Jonathan Feuer - Postdoctoral Associate in East Asian Studies and Lecturer in Religious Studies
Buddhism is often presumed to be a strictly pacifist religion, thus a Buddhist military chaplain would be an oxymoron. The history of Buddhism, however, is rife with examples of Buddhists fighting wars, and foundational Buddhist scriptures address “compassionate” and “skillful” forms of warring, soldiering, and leadership. Korean Buddhism is no different, and, since 1968, the South Korean Buddhist military chaplaincy has stood as another testament to this history. Buddhist leaders and chaplains in South Korea have drawn upon scriptures popular throughout the Buddhist world to justify the chaplaincy. They have also promoted the historical uniqueness of Korean Buddhists’ ability to expertly negotiate ethical restrictions on killing and violence. In this talk, I will explore the essentials of the ideology that undergirds the Buddhist military chaplaincy to show both the universality and particularity of Korean Buddhist understandings of violence. I will especially focus on the controversial 1971-1974 Mass Military Faith Promotion Movement (Chŏn’gun Sinjahwa Undong). I argue that it was during the Faith Movement that the current ideology of the chaplaincy, which promotes Buddhist chaplains and soldiers as the modern incarnation of Korean “state-protection” (hoguk) Buddhism, was concretized.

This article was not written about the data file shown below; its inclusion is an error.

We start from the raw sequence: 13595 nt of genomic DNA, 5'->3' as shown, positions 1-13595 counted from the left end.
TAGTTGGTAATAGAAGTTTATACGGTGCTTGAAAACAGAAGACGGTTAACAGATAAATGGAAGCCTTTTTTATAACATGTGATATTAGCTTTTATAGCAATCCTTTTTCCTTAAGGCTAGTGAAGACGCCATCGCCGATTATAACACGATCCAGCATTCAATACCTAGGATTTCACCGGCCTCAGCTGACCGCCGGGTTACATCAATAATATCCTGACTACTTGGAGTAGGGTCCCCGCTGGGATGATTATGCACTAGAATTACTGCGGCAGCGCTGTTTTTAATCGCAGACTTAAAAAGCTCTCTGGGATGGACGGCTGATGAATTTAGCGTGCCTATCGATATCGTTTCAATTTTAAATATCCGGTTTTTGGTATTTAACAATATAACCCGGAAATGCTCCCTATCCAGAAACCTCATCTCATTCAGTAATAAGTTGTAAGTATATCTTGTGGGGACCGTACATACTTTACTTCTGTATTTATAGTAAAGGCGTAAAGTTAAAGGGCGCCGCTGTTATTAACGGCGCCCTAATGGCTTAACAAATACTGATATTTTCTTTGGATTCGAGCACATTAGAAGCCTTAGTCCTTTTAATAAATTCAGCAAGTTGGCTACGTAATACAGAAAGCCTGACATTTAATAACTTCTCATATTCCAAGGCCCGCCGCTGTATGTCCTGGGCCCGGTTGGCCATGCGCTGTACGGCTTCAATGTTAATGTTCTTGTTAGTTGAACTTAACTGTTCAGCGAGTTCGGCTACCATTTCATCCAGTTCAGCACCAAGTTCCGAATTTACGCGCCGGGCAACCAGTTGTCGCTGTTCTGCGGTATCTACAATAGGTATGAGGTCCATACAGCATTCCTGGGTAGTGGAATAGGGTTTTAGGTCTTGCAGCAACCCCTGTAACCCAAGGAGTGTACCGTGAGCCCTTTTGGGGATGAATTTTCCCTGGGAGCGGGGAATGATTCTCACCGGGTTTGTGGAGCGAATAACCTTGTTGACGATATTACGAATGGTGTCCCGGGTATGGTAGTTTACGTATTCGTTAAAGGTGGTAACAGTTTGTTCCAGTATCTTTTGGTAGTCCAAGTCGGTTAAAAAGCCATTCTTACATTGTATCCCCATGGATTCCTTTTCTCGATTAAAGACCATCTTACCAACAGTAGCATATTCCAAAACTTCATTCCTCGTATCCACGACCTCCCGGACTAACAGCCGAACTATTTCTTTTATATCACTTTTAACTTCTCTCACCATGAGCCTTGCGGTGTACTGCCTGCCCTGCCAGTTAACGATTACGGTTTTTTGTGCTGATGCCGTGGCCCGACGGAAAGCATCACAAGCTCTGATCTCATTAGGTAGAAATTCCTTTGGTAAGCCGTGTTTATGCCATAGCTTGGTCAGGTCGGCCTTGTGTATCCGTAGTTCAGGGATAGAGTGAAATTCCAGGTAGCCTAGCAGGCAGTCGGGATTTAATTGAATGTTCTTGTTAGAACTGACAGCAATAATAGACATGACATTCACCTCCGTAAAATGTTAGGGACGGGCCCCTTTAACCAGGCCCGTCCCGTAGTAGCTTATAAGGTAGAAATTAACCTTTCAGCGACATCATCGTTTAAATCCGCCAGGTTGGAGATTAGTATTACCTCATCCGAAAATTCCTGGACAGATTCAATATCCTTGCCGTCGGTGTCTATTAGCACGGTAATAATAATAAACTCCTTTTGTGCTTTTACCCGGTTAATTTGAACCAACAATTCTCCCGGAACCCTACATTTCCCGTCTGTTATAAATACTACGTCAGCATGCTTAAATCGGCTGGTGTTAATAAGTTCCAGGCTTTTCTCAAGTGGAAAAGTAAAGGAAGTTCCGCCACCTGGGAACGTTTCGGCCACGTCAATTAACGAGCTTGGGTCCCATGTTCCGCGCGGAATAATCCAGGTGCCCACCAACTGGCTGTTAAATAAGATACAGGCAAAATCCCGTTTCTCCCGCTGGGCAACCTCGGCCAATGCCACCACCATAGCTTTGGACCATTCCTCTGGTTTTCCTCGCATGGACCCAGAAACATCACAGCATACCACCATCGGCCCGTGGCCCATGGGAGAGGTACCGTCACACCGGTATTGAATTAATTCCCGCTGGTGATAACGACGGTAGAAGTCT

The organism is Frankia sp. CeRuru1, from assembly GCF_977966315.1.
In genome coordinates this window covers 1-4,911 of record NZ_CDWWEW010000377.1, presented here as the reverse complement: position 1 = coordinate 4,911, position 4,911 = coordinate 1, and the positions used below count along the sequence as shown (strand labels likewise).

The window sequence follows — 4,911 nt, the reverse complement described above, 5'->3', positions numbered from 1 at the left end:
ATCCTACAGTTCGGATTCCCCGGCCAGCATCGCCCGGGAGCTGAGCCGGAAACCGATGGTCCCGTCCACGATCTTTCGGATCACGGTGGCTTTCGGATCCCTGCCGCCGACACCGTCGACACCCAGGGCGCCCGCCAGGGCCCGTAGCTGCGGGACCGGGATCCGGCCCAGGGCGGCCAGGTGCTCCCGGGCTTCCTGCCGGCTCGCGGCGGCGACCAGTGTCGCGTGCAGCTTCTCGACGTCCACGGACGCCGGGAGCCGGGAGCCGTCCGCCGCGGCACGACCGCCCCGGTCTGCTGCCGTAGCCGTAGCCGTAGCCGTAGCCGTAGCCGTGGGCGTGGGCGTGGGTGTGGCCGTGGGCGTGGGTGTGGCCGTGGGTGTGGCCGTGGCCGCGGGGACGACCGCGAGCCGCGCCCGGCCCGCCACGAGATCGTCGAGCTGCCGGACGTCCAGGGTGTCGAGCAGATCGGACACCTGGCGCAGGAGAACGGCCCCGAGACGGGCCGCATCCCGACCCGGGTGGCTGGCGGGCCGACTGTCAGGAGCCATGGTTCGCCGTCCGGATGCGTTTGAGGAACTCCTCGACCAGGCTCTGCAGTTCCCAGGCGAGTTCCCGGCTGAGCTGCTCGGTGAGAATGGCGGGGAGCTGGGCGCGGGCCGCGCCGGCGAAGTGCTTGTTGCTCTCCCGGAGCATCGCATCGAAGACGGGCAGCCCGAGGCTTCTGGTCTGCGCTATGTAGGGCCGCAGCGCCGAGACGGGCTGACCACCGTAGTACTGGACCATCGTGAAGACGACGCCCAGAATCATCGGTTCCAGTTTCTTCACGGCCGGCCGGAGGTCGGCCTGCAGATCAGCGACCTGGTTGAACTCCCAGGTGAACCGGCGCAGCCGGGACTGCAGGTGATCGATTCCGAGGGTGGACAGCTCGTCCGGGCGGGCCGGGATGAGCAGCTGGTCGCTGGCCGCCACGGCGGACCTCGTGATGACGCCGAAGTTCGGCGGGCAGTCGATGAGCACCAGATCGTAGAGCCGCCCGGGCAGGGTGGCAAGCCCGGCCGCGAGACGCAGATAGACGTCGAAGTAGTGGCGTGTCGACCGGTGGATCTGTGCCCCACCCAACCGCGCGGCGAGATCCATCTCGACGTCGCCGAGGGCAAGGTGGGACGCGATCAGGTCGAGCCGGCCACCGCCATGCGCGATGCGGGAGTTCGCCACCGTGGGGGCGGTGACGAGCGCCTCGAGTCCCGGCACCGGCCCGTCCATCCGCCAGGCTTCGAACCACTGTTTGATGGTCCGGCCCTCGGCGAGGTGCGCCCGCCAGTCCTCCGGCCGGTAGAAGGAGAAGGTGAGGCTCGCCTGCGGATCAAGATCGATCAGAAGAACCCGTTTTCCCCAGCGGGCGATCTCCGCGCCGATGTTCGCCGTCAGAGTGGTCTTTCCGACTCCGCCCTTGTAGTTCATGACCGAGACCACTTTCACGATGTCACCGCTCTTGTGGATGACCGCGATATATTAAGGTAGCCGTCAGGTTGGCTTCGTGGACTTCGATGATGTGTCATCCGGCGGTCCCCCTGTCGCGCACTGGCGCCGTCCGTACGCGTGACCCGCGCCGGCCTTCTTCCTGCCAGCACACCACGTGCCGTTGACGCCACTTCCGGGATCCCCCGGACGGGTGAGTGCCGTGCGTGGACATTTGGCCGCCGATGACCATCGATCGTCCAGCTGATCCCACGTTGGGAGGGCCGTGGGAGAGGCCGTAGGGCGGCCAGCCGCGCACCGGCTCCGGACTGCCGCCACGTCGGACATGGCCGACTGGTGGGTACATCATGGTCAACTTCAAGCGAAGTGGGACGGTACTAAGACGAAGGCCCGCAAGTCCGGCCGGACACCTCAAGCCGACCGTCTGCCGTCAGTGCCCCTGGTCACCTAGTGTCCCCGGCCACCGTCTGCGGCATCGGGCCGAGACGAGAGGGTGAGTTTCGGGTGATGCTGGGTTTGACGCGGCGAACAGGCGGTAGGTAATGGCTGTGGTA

Jonathan C. Feuer earned his Ph.D. in Asian Languages and Cultures from UCLA in 2023. His dissertation was entitled “The South Korean Buddhist Military Chaplaincy: Buddhist Militarism, Violence, and Religious Freedom.” His research interests include Buddhist modernity, religion and violence, and religion and the Cold War. He is a previous recipient of a Fulbright fellowship and ACLS Ho Foundation fellowship. Jonathan received his B.A. in English from Manhattan College and his M.A. in Religion from Rutgers University.